“We will play with great energy, enthusiasm and great passion and I will coach the same way,” Prohm said 10 months ago. “We will be tough-minded defensively and we will be disciplined and unselfish offensively.”
The foreshadowing of that sunshine-filled day doesn’t stop there.
“My vision for this program is to take the next step,” Prohm said. “No one thought about Butler being in consecutive Final Fours four years ago, no one in this room could say that. I don’t know how far we can go but I want to try to put ourselves in every area to do that.”
His confidence in the community and program was just as strong during his first encounter with the media as it is now.
“I want to continue to win conference championships, put ourselves in a position in the NCAA Tournament to not just win one game but to win multiple games,” Prohm said last spring. “We have the resources here at Murray State to do that, we have the community support to do that and we have the ability of the players and the ability to recruit those players here to do that.”
Prohm ended his first press conference by encouraging his audience to do three things.
“I want to close with challenging all of you to dream big, to be good to people and to never, ever give up because that’s why I’m standing here today,” Prohm said.
Last week, Prohm addressed those same three issues more in depth.
“You’ve got to dream big,” he said. “Our team wouldn’t be 30-1 if we didn’t dream big. There’s a lot of games we could have shut it down, Saturday, at Tennessee Tech, and UAB, you can go on down the line. Being good to people, that’s just how you should be. That should be in your heart just to be good to people.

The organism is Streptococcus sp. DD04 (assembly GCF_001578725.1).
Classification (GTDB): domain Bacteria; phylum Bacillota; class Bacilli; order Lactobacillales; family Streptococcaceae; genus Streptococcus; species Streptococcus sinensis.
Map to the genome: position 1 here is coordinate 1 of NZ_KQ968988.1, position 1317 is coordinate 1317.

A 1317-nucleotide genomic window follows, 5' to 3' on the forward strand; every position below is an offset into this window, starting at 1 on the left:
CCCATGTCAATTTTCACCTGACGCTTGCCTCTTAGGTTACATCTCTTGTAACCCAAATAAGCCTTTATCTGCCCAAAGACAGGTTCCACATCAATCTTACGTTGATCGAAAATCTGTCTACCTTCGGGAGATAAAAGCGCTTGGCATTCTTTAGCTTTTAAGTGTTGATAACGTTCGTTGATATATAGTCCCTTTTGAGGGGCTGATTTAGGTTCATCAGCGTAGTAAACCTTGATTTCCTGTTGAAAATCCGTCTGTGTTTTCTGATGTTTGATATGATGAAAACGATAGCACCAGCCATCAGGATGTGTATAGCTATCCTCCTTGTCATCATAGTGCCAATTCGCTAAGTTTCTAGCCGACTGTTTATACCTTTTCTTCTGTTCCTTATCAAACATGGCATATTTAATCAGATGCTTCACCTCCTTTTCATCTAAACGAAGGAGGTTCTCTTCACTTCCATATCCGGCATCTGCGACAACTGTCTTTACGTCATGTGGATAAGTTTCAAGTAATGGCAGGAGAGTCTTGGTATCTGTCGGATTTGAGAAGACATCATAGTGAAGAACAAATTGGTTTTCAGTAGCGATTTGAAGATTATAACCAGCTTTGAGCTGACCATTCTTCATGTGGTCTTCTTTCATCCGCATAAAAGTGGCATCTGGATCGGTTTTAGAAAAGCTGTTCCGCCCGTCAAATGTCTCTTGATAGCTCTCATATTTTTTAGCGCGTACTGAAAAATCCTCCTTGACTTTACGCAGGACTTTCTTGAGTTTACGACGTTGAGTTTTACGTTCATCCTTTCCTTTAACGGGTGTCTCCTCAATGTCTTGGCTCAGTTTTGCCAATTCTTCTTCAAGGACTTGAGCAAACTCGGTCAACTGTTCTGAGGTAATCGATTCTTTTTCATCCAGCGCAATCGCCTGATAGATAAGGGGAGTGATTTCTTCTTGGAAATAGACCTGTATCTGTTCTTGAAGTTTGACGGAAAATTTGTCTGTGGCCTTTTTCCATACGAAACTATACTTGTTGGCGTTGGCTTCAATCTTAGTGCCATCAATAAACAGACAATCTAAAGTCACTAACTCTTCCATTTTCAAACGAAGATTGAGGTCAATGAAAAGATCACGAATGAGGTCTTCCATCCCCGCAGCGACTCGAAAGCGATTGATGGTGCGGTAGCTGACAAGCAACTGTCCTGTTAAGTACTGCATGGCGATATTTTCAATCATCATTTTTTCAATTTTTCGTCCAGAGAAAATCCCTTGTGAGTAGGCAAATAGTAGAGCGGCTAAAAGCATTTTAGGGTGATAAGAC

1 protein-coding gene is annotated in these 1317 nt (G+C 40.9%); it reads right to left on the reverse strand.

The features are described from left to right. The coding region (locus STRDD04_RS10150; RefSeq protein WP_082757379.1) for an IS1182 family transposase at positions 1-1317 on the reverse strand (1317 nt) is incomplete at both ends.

“And then never give up, if you look at the path I took, opportunities are there for anybody if you really want to be successful and they’re out there for my players, my staff and for everybody here in Murray – for the 9-year-old girl and 10-year-old boy, for them to dream what they want to do because I’m no different than they are.”
Athletic Director Allen Ward introduced Prohm as the new head coach in May and said it was his character, integrity and passion that made him the obvious choice for the position. Now, 10 months later, Prohm continues to embody everything the Murray State basketball program is, Ward said.
“Steve has been what I thought he would be; there has been no surprise there,” Ward said last week. “He’s still the same guy and the team sees that and I think more importantly the fans see it. The staff of the department sees it and that just says a lot about who he is – what you see is what you get. He’s an incredibly hard worker, passionate about what he’s doing, passionate about Murray State, loves being here. Everything I saw back then has been played out throughout the season.”
At the end of the Racers’ post-season run, the seniors will graduate as the winningest team in program history and Prohm will be known as one of the greatest coaches in Murray State history.
“Our fans, I hope they realize what they’ve seen,” Ward said. “Sometimes you have to take a couple years and take a step back from it and say ‘Wow,’ because we’re all in the moment right now and it’s remarkable and I thank (the team) for how hard they have worked and everything they’ve done for our program because they have left a lasting stamp on our program.”